You should contact the city’s special events or film office if you plan to shoot in public areas, such as a street or beach. Depending on the city, it may be easy or much more difficult to find the appropriate information about shooting in the area.
- City, County and State Parks Information – Although you can find information on each park system’s site, it is not the best place to go. Local and regional film offices are there to help you if you have any questions.
- Wilderness Areas – These are managed by a variety of agencies, including the National Park Service, United States Forest Service and state parks systems. Although each agency might have their own rules regarding what is permitted in wilderness areas, all agencies will follow the 1964 Wilderness Act. Commercial activity is strictly restricted to preserve wilderness. Often, the only type of filming permitted is educational or promotional purposes that disseminate information about the lands. You should contact the land manager responsible for the wilderness area where you want to film.
- Bureau of Land Management – The BLM rules are similar to those of the Park Service. You will need to contact your regional office to obtain your permit. Permit parameters can vary among regional BLM entities.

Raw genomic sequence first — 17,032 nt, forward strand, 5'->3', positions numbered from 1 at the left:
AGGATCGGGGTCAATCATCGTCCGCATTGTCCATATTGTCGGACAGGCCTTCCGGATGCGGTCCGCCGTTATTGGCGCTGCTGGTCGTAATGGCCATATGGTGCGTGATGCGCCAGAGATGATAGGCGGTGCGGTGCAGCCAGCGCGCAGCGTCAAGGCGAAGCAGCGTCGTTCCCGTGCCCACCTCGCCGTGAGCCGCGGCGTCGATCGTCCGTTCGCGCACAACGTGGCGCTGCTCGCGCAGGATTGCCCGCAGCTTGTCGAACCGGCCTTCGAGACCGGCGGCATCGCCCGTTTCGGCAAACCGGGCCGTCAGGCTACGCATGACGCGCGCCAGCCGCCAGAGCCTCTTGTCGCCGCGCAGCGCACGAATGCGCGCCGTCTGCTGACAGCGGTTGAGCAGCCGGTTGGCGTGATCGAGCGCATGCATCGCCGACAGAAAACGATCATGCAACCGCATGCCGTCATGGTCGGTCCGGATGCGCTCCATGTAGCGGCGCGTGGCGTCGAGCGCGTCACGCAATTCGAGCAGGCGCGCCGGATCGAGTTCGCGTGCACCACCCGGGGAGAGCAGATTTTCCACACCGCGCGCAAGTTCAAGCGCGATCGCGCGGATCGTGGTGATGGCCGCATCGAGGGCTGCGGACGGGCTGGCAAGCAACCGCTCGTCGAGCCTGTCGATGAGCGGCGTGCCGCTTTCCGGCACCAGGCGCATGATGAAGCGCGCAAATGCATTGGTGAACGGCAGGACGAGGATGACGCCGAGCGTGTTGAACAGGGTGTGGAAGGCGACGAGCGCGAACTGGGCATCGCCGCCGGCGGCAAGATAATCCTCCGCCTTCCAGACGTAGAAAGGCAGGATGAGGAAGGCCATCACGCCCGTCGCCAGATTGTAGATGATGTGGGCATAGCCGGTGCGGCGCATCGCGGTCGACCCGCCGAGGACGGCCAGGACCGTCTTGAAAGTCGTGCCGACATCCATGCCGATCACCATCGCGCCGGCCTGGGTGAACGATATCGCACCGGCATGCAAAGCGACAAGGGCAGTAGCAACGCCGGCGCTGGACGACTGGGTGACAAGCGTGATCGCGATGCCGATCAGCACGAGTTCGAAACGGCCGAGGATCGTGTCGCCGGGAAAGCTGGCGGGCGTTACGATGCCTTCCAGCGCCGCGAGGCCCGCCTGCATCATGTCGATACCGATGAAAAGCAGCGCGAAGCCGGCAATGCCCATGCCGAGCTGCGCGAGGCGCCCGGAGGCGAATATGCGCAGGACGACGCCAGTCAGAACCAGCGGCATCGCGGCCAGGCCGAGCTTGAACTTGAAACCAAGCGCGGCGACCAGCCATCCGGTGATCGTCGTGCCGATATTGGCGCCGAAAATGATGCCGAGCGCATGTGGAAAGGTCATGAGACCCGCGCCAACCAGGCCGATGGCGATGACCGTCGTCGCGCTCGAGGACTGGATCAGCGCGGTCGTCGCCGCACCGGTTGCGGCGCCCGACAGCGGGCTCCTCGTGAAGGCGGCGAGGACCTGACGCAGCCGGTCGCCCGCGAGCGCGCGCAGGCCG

- National Parks and National Monuments – Commercial shoots generally require a permit, while still photography and personal shooting do not. You will need to contact the park unit where you intend to shoot to obtain a permit.
What's The Process Like?
Once you have determined that a permit will be required, and have reached out to the correct entity, you will need to give them a variety of information:
- The nature of the production – still photography or film/video. Also, a description of what you are planning to shoot and the dates.
- You must provide proof of liability insurance (if you don’t have a policy, this can be purchased on an as-needed basis) and possibly a deposit for damages
- If you plan to use props, animals or explosives.
- Contact information for someone who will be at the location.
- They may request a map or exact location.
- Information about your vehicle
There may be additional fees depending on the nature of the project, details of the production and location. This fee can be quite low in some cases but can rise to hundreds of dollars if you are working on a larger production.
Allow yourself enough time to contact the permit office and complete all paperwork. This is especially important if this is your first experience with permits. To avoid any rejection of your permit application, take the time to read through the paperwork. Once you have been granted the green light, be sure to comply with all regulations. Also, don’t forget to bring your hard-earned permit to the shoot.
Ready To Start Shooting?
I hope this information will help you with your location on your next shoot! Taking your time and making sure all the information you provide for the permit is true and correct will make the process as smooth as possible.